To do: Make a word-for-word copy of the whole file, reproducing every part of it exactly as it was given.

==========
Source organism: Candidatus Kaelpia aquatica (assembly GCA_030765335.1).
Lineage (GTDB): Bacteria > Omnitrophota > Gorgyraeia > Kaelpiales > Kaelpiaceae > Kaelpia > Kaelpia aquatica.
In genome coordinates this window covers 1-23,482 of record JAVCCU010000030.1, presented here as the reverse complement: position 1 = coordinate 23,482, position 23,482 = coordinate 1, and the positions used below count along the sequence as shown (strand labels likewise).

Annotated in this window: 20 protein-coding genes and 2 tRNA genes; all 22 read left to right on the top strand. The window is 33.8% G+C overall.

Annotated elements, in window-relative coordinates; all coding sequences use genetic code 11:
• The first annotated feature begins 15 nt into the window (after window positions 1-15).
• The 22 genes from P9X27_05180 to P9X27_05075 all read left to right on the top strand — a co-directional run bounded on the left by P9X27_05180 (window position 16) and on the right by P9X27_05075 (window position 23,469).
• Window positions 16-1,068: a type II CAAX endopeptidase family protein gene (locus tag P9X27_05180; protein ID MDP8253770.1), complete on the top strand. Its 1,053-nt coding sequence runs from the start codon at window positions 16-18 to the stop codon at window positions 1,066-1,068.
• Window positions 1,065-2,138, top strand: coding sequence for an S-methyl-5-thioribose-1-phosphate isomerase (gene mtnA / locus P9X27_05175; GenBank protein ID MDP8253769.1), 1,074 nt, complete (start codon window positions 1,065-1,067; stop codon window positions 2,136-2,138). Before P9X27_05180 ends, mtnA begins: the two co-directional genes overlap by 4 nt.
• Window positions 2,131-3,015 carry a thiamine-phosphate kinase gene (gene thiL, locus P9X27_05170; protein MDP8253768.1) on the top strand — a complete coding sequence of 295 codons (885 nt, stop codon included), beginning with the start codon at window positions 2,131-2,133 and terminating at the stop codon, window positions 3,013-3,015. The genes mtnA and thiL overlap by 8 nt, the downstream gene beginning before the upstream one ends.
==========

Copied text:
Source organism: Candidatus Kaelpia aquatica (assembly GCA_030765335.1).
Lineage (GTDB): Bacteria > Omnitrophota > Gorgyraeia > Kaelpiales > Kaelpiaceae > Kaelpia > Kaelpia aquatica.
In genome coordinates this window covers 1-23,482 of record JAVCCU010000030.1, presented here as the reverse complement: position 1 = coordinate 23,482, position 23,482 = coordinate 1, and the positions used below count along the sequence as shown (strand labels likewise).

Annotated in this window: 20 protein-coding genes and 2 tRNA genes; all 22 read left to right on the top strand. The window is 33.8% G+C overall.

Annotated elements, in window-relative coordinates; all coding sequences use genetic code 11:
• The first annotated feature begins 15 nt into the window (after window positions 1-15).
• The 22 genes from P9X27_05180 to P9X27_05075 all read left to right on the top strand — a co-directional run bounded on the left by P9X27_05180 (window position 16) and on the right by P9X27_05075 (window position 23,469).
• Window positions 16-1,068: a type II CAAX endopeptidase family protein gene (locus tag P9X27_05180; protein ID MDP8253770.1), complete on the top strand. Its 1,053-nt coding sequence runs from the start codon at window positions 16-18 to the stop codon at window positions 1,066-1,068.
• Window positions 1,065-2,138, top strand: coding sequence for an S-methyl-5-thioribose-1-phosphate isomerase (gene mtnA / locus P9X27_05175; GenBank protein ID MDP8253769.1), 1,074 nt, complete (start codon window positions 1,065-1,067; stop codon window positions 2,136-2,138). Before P9X27_05180 ends, mtnA begins: the two co-directional genes overlap by 4 nt.
• Window positions 2,131-3,015 carry a thiamine-phosphate kinase gene (gene thiL, locus P9X27_05170; protein MDP8253768.1) on the top strand — a complete coding sequence of 295 codons (885 nt, stop codon included), beginning with the start codon at window positions 2,131-2,133 and terminating at the stop codon, window positions 3,013-3,015. The genes mtnA and thiL overlap by 8 nt, the downstream gene beginning before the upstream one ends.